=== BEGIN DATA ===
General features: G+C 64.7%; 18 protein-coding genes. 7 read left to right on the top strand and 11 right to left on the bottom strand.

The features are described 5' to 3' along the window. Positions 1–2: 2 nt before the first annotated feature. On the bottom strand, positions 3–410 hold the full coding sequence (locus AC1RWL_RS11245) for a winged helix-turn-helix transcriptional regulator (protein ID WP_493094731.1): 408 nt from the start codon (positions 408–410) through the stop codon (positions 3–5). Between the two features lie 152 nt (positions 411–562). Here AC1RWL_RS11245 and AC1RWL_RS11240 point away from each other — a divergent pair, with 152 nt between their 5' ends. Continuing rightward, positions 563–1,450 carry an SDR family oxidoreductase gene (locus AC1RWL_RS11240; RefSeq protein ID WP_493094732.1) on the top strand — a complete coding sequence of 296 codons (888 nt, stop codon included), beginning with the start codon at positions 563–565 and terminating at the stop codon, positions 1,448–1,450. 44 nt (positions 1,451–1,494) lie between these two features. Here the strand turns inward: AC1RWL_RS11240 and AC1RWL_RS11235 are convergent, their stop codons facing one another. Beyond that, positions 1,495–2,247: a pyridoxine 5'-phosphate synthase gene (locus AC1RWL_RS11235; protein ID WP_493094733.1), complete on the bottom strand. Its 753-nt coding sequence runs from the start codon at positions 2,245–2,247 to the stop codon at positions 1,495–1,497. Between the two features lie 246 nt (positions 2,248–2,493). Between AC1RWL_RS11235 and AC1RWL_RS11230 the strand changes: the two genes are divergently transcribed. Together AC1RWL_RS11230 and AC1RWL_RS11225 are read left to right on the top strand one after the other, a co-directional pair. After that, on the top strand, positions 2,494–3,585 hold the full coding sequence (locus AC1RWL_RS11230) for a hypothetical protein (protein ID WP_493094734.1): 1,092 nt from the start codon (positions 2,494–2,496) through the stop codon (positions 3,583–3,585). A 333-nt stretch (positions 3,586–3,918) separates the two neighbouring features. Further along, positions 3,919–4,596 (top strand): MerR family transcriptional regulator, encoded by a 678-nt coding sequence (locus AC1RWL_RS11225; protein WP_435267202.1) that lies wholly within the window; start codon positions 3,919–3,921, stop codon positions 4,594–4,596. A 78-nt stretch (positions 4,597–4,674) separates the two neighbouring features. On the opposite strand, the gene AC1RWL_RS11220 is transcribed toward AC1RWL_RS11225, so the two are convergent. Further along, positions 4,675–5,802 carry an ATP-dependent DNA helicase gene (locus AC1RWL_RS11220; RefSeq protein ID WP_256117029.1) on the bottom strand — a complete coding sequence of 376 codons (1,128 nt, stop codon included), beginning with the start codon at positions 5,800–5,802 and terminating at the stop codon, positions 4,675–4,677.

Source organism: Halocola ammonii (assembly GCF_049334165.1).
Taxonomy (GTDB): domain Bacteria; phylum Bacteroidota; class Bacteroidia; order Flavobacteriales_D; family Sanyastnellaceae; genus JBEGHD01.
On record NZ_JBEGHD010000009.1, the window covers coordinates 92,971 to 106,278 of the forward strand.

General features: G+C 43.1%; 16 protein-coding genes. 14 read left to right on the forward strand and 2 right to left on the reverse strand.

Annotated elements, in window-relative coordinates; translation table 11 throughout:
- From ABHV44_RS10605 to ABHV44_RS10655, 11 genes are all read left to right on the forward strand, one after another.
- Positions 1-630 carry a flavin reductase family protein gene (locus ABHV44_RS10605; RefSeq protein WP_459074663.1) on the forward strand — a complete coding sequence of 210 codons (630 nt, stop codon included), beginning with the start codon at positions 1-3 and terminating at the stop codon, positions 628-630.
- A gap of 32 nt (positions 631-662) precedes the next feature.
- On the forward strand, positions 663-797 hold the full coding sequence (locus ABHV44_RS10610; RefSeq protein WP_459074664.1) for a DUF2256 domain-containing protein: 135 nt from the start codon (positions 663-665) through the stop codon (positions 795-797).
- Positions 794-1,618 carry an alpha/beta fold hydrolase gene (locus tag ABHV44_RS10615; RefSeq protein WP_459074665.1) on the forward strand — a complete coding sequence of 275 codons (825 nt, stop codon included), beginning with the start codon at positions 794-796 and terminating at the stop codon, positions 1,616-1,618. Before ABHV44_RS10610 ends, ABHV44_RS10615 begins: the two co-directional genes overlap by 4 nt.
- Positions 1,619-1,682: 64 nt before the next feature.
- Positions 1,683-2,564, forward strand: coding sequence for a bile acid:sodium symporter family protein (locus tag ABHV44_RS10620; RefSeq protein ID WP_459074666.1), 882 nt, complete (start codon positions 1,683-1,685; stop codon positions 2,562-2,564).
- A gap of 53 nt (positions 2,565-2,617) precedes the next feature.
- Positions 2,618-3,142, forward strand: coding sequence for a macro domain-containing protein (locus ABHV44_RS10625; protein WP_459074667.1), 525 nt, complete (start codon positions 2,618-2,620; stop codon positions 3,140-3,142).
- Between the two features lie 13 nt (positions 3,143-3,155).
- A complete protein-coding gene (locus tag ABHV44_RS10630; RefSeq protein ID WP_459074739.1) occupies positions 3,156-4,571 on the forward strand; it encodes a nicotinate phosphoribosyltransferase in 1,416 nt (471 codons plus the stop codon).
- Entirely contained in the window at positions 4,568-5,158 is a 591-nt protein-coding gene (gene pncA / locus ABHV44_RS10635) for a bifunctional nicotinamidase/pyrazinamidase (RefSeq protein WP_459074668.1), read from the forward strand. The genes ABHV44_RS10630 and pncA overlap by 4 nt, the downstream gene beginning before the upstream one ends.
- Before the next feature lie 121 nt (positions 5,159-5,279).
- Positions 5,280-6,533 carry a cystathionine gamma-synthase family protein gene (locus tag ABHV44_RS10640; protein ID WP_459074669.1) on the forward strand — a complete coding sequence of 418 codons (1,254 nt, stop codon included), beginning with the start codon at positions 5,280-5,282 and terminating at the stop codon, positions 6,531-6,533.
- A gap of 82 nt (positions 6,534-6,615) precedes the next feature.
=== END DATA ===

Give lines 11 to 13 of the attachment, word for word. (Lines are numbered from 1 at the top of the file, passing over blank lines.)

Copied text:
- On the forward strand, positions 663-797 hold the full coding sequence (locus ABHV44_RS10610; RefSeq protein WP_459074664.1) for a DUF2256 domain-containing protein: 135 nt from the start codon (positions 663-665) through the stop codon (positions 795-797).
- Positions 794-1,618 carry an alpha/beta fold hydrolase gene (locus tag ABHV44_RS10615; RefSeq protein WP_459074665.1) on the forward strand — a complete coding sequence of 275 codons (825 nt, stop codon included), beginning with the start codon at positions 794-796 and terminating at the stop codon, positions 1,616-1,618. Before ABHV44_RS10610 ends, ABHV44_RS10615 begins: the two co-directional genes overlap by 4 nt.
- Positions 1,619-1,682: 64 nt before the next feature.